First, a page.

Principal Becomes an Agent

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This Demonstration shows the effects of the selling of shares to outside shareholders through an owner-manager (principal and agent at the same time, e.g. an entrepreneur) on firm value, according to agency theory (simplified from [1]). Firm value (vertical axis) is at maximum (100%) if the agent does not consume any nonpecuniary benefits (e.g. a company jet for his personal use), which reduces firm value along the green line (45°, budget restriction). The agent's preference of firm value versus nonpecuniary benefits is represented with the red curved lines (indifference curves, which you can change with the "preference" slider). The agent chooses the point of tangency between indifference curve and budget restriction (red point) for his/her level of consumption and firm value. The loss of firm value shown here is part of so-called "agency costs", which appear whenever ownership and control (management) of a firm is separated.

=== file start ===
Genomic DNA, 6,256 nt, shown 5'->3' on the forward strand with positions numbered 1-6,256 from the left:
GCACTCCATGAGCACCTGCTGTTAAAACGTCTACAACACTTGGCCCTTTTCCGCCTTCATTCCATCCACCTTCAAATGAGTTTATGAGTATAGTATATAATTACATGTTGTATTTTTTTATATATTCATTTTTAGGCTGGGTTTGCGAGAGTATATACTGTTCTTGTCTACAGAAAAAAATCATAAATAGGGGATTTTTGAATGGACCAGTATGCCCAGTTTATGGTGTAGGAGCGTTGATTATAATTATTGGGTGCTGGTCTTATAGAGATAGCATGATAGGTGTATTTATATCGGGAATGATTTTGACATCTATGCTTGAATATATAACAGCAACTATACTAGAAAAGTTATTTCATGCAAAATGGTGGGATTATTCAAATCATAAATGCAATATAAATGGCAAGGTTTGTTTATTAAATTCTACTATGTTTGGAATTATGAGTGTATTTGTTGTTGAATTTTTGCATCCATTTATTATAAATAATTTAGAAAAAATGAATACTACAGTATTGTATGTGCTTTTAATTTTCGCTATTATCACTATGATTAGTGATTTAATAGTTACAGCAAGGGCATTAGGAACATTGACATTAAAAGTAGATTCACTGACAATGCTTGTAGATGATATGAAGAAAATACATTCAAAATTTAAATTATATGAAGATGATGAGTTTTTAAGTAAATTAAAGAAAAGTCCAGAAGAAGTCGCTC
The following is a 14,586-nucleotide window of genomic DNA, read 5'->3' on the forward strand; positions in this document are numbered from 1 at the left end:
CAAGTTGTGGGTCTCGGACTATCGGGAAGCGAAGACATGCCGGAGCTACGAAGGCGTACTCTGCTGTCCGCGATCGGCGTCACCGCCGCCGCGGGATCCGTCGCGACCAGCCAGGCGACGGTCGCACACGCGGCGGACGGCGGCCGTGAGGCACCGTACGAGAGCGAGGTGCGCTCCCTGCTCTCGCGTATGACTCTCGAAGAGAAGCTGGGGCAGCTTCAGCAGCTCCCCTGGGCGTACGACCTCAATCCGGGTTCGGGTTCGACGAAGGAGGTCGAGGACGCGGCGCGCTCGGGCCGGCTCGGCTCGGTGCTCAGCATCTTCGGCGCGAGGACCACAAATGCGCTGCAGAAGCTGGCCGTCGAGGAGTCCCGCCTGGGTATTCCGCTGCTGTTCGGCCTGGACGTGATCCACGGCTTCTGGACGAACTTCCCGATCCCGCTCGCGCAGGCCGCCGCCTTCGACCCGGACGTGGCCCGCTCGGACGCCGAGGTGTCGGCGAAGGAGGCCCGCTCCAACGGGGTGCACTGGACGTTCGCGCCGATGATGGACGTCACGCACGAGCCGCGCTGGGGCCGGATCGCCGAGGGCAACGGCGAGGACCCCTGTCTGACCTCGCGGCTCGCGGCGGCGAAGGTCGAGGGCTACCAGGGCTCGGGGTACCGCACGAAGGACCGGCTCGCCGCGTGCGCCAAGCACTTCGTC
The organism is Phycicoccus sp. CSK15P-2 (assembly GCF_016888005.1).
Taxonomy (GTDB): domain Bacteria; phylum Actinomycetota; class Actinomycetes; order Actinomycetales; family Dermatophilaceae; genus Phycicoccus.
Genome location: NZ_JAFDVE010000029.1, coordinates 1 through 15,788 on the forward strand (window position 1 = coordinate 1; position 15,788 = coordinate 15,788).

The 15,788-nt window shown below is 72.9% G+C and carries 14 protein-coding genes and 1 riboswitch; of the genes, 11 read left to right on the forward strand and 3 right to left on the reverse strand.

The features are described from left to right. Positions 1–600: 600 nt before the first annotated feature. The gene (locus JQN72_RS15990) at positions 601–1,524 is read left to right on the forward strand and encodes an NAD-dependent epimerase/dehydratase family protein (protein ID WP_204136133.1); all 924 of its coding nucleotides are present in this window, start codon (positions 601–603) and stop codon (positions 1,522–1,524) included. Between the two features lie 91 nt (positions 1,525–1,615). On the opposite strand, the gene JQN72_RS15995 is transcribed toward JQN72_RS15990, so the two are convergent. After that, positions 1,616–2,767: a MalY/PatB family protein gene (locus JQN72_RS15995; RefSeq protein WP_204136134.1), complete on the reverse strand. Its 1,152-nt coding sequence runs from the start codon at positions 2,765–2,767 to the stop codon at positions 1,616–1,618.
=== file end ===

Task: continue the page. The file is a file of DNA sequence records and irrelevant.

Contributed by: Johannes M. Lehner (June 2014)
(Johannes Kepler University Linz, Austria)
Based on a program by: Loreto Llorente
Open content licensed under CC BY-NC-SA



1. The red curves represent indifference curves between firm value and the consumption of nonpecuniary benefits through the agent. If the agent is 100% owner of the firm (thus at the same time principal) the agent will choose between firm-value and nonpecuniary benefits at the tangency of the indifference curve and the budget restriction (45° line), represented by the red dot.

2. Selling a percentage of shares to outside owners ( the "amount of sold shares" slider) flattens the agent's restrictions to the degree (blue line appears). The tangency point moves to the right (the blue dot). If, for example, the agent sells 50% of the shares (and keeps the preferences slider at 0.2) the agent's consumption of nonpecuniary benefits would increase to 36 units, thereby diminishing firm value to the same extent.

3. Outside buyers of the shares will anticipate the increased consumption of nonpecuniary benefits and will not be willing to pay the original price of shares according to the previous firm value.

4. [1] proves that the firm value at which outsiders are willing to buy and the previous owner/agent is willing to sell will be at the point where budget restriction, consumption line, and indifference curve intersect. You can find this point by moving the "adjust to budget restriction" slider that puts the blue dot on the 45° line.


[1] M. C. Jensen and W. H. Mecklin, "Theory of the Firm: Managerial Behavior and Ownership Structure," Journal of Financial Economics, 3, 1976 pp. 305–360, especially Figure 1.

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